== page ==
Photograph by Martyn Boyd, courtesy Queen's University Belfast
Special Collections at Queen's University Belfast Library houses many noteworthy collections of texts and manuscripts, spanning across numerous fields of study and providing significant sources for research. Three of the library's major eighteenth-century collections, namely the Thomas Percy and Edward Bunting collections, with related collections, are highlighted on the Archives Hub this month, with links to related websites.
The Irish poet, satirist, composer, and musician Thomas Moore (1779-1852) drew much inspiration from the melodies collected by Edward Bunting (1773-1843), a collector of Irish folk songs, and by Bishop Thomas Percy (1729-1811), an author, poet and antiquarian.
The almost intact eighteenth-century library of Thomas Percy features monographs, bound volumes of pamphlets and manuscripts relating to English Literature, Gaelic and northern poetry and antiquities, and popular metrical and prose romances of Europe. The presence of works by authors such as Oliver Goldsmith, Edmund Malone and George Steevens reflects Percy's membership of Samuel Johnson's 'Literary Club'. The collection is particularly interesting as many of the items have been extensively annotated in Percy's hand.
The Gibson-Massie Collection, the world's largest collection of Thomas
Moore's published literary and musical works, was assembled around 1880-1915
by Andrew Gibson, an East Belfast man who was a governor of the Linen
Hall Library. Queen's obtained the collection from the
P. D. Massie Estate in 1960. Containing over a thousand volumes, the collection comprises Moore's poetry, lyrics, fiction and satire, frequently in a full sequence of first to late editions. Highlights of the collection include the selection of over two hundred volumes of Irish Melodies in various editions, 71 editions of Lalla Rookh and three rare editions of Odes upon Cash, Corn, Catholics and Other Matters (1828, 1829). In
addition, the collection features Moore's published correspondence and diaries, as well as many historical works and biographies which provide a context for appreciating this rich and varied collection.
The Bunting Manuscript Collection, comprising approximately 250 items, was obtained by Queen's Library from Edward Bunting's grandchildren, Lady Deane and Dr Louis McRory. It includes three editions of Bunting's A General Collection of Ancient Irish Music and the musical manuscripts of Irish traditional music which he compiled during the Belfast Harp Festival of 1792 and his subsequent travels around Ireland. The collection also contains Patrick Lynch's notebooks of Roman and Gaelic lyrics which he compiled for Bunting during a tour in 1802 and a folio of letters to Bunting. The Bunting materials display his role in the preservation of Irish traditional music and his links with Thomas Moore.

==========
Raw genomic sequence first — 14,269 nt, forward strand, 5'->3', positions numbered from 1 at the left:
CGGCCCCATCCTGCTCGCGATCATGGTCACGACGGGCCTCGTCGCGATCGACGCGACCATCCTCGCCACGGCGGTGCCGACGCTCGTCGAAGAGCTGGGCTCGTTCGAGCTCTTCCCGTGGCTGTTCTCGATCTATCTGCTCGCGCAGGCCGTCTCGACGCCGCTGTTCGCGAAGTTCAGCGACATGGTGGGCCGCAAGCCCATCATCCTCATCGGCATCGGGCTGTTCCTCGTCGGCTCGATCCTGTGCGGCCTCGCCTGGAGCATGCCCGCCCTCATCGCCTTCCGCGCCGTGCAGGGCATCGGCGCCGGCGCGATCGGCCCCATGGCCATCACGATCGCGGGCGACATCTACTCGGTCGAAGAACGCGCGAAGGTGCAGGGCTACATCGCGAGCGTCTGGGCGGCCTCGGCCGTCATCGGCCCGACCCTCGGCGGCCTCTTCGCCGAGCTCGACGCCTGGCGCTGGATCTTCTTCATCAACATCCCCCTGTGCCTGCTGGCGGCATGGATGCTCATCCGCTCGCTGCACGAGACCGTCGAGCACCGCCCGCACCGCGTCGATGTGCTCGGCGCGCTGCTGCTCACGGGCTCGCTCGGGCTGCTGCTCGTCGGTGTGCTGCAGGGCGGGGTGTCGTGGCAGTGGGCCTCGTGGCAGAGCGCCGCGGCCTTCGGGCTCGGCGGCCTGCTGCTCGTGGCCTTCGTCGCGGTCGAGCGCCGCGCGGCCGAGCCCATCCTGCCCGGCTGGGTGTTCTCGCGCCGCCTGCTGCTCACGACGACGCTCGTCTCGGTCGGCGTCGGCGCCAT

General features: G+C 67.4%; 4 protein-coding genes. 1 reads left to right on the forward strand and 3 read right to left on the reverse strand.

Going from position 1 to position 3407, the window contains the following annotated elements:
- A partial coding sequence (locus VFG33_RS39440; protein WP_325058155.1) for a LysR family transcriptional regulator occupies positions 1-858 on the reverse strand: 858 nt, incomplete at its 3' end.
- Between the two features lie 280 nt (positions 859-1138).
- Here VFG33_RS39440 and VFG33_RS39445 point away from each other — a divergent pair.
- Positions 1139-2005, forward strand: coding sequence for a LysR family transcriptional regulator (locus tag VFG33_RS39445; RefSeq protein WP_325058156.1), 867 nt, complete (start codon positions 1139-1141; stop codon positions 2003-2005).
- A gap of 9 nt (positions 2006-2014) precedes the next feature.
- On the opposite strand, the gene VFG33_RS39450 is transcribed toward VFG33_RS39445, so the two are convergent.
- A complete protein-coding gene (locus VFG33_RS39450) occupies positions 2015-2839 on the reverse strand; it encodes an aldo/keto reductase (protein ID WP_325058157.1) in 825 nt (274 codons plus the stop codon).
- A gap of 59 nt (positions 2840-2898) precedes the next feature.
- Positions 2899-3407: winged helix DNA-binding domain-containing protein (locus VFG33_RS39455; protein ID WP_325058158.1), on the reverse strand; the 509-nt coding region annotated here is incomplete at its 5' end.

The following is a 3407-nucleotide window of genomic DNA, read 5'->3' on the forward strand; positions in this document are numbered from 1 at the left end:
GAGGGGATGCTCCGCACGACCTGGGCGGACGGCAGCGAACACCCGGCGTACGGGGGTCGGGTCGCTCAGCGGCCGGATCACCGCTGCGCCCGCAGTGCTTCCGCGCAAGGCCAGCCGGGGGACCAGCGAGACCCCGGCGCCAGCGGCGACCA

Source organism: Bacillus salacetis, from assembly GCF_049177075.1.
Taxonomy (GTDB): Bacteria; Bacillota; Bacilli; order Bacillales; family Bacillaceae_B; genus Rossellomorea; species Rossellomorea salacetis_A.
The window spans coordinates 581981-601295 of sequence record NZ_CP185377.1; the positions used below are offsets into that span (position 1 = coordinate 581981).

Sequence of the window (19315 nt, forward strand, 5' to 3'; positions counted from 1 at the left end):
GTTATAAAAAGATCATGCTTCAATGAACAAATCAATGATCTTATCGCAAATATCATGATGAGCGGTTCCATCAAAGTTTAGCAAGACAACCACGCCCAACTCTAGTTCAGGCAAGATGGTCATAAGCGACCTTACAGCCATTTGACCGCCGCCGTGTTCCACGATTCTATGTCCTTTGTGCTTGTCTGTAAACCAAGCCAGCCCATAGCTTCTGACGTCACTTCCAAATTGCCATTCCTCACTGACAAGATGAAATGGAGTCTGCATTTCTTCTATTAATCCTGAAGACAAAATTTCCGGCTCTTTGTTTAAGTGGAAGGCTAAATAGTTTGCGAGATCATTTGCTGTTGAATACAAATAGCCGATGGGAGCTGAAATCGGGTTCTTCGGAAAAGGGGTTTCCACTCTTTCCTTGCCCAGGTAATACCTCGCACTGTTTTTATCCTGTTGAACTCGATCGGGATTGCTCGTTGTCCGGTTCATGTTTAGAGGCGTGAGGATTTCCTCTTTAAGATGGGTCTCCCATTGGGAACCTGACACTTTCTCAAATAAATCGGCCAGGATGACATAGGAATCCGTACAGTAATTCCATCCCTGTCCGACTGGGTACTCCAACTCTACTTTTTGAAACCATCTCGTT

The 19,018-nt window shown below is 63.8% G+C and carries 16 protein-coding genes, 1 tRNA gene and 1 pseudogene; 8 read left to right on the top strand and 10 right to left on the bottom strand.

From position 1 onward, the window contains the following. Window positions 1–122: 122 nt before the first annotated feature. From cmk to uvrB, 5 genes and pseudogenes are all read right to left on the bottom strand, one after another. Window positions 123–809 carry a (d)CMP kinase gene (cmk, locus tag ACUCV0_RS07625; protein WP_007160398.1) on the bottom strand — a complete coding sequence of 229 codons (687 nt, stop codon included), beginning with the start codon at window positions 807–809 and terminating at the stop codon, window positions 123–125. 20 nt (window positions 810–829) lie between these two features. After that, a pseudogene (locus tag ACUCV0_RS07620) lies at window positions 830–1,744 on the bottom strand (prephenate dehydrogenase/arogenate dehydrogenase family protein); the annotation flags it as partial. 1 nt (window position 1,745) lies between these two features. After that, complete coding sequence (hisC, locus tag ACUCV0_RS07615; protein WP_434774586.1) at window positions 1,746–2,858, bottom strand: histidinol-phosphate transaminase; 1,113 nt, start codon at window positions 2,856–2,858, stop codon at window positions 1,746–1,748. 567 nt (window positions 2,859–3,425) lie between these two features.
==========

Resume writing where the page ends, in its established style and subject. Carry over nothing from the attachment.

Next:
The annual conference of the Eighteenth-Century Ireland Society, recently held at Queen's University Belfast, included the exhibition 'Eighteenth Century Ireland' with material from the Bunting, Percy and Moore Special Collections. Text from the booklet by Megan Boyd reproduced here by kind permission.
- Thomas Percy (1729-1811): Bishop of Dromore and antiquarian; this collection comprises correspondence, and literary and antiquarian papers.
- Edward Bunting (1773-1843): a major collection of Irish musical manuscripts, with notebooks and correspondence.
- Richard Sheridan (1751-1816): dramatist and politician; Moore was the author of Memoirs of the life of the Right Honourable Richard Brinsley Sheridan, 1825.
- Francis Jeffrey (1773-1850): lawyer, journalist and literary critic; Moore challenged Jeffrey to a duel in 1806, after a scathing review of Moore's book Epistles, Odes and Other Poems.
- Lord Byron (1788-1824): the poet Byron was a friend of Moore, and Moore wrote a biographyThe life, letters, and journals of Lord Byron, 1838.
- George Mackay (fl. 1814): a calligraphic manuscript of Moore's first collection of poems, Poetical works of the late Thomas Little, esq., 1801; this manuscript version was created by Ensign George Mackay.
- Queen's University Belfast Centre for Eighteenth Century Studies: interdisciplinary initiative established in 2002.
- Thomas Moore at Queen's: extensive resources for researchers (Queen's University Belfast)
- Library of Thomas Moore: Thomas Moore’s widow presented 2,000 books from his library to the Royal Irish Academy.
- Fox Talbot: pioneering photographer William Henry Fox Talbot (1800-1877) correspondence with Moore has been digitised
- Wighton Collection of National Music: includes Bunting's collection of Irish music (Dundee Central Library)
- The Complete Poems of Sir Thomas Moore: available online as a free 'e-book' (Project Gutenberg website)
- Eighteenth-Century Ireland Society: fonded in 1986, supports the study of all aspects of life in Ireland in the period 1690-1800
- Irish Traditional Music Archive: multi-media reference archive and resource centre for the traditional song, instrumental music and dance of Ireland (Dublin)
- Historical Harp Society of Ireland: founded in 2002 to promote the making and playing of replicas of these historical instruments (Carrick-on-Suir, Co. Waterford)
- National Portrait Gallery, London: seven portraits of Thomas Moore and one portrait of Edward Bunting.
You can receive regular updates on our special features by joining our mailing list.